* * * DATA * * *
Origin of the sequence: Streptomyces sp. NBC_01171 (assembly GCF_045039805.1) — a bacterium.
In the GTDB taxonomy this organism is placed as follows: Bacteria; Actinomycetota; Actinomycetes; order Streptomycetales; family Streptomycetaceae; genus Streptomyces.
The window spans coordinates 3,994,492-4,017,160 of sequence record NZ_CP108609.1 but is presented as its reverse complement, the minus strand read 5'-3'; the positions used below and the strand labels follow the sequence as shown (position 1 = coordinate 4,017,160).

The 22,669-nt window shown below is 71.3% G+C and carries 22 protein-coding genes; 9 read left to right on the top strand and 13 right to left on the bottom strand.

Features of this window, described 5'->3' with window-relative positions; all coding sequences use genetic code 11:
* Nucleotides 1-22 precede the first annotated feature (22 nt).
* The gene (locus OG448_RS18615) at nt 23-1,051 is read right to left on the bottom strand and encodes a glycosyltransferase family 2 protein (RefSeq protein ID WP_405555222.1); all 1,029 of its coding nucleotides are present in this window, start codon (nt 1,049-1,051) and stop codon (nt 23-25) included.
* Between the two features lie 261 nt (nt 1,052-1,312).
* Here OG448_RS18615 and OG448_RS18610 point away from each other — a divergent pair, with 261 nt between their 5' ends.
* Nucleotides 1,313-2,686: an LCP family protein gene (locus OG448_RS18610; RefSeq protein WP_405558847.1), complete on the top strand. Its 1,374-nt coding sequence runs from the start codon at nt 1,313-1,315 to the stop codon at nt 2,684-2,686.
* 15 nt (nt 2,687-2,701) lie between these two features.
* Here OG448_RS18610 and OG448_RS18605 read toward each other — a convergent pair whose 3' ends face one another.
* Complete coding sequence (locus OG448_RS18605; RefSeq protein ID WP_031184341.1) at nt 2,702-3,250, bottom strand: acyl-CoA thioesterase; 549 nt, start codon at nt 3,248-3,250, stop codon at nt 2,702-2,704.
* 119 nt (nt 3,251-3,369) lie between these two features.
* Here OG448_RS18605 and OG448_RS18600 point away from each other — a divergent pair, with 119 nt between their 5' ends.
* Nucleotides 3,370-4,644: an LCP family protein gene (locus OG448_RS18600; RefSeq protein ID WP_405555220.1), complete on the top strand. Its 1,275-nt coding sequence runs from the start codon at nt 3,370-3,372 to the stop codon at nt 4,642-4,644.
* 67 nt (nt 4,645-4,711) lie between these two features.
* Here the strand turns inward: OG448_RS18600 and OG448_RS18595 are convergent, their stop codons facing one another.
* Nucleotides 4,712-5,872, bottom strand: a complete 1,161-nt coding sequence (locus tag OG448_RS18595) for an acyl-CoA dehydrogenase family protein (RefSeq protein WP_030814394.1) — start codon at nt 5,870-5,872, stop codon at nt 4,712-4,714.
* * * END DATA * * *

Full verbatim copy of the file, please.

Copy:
Origin of the sequence: Streptomyces sp. NBC_01171 (assembly GCF_045039805.1) — a bacterium.
In the GTDB taxonomy this organism is placed as follows: Bacteria; Actinomycetota; Actinomycetes; order Streptomycetales; family Streptomycetaceae; genus Streptomyces.
The window spans coordinates 3,994,492-4,017,160 of sequence record NZ_CP108609.1 but is presented as its reverse complement, the minus strand read 5'-3'; the positions used below and the strand labels follow the sequence as shown (position 1 = coordinate 4,017,160).

The 22,669-nt window shown below is 71.3% G+C and carries 22 protein-coding genes; 9 read left to right on the top strand and 13 right to left on the bottom strand.

Features of this window, described 5'->3' with window-relative positions; all coding sequences use genetic code 11:
* Nucleotides 1-22 precede the first annotated feature (22 nt).
* The gene (locus OG448_RS18615) at nt 23-1,051 is read right to left on the bottom strand and encodes a glycosyltransferase family 2 protein (RefSeq protein ID WP_405555222.1); all 1,029 of its coding nucleotides are present in this window, start codon (nt 1,049-1,051) and stop codon (nt 23-25) included.
* Between the two features lie 261 nt (nt 1,052-1,312).
* Here OG448_RS18615 and OG448_RS18610 point away from each other — a divergent pair, with 261 nt between their 5' ends.
* Nucleotides 1,313-2,686: an LCP family protein gene (locus OG448_RS18610; RefSeq protein WP_405558847.1), complete on the top strand. Its 1,374-nt coding sequence runs from the start codon at nt 1,313-1,315 to the stop codon at nt 2,684-2,686.
* 15 nt (nt 2,687-2,701) lie between these two features.
* Here OG448_RS18610 and OG448_RS18605 read toward each other — a convergent pair whose 3' ends face one another.
* Complete coding sequence (locus OG448_RS18605; RefSeq protein ID WP_031184341.1) at nt 2,702-3,250, bottom strand: acyl-CoA thioesterase; 549 nt, start codon at nt 3,248-3,250, stop codon at nt 2,702-2,704.
* 119 nt (nt 3,251-3,369) lie between these two features.
* Here OG448_RS18605 and OG448_RS18600 point away from each other — a divergent pair, with 119 nt between their 5' ends.
* Nucleotides 3,370-4,644: an LCP family protein gene (locus OG448_RS18600; RefSeq protein ID WP_405555220.1), complete on the top strand. Its 1,275-nt coding sequence runs from the start codon at nt 3,370-3,372 to the stop codon at nt 4,642-4,644.
* 67 nt (nt 4,645-4,711) lie between these two features.
* Here the strand turns inward: OG448_RS18600 and OG448_RS18595 are convergent, their stop codons facing one another.
* Nucleotides 4,712-5,872, bottom strand: a complete 1,161-nt coding sequence (locus tag OG448_RS18595) for an acyl-CoA dehydrogenase family protein (RefSeq protein WP_030814394.1) — start codon at nt 5,870-5,872, stop codon at nt 4,712-4,714.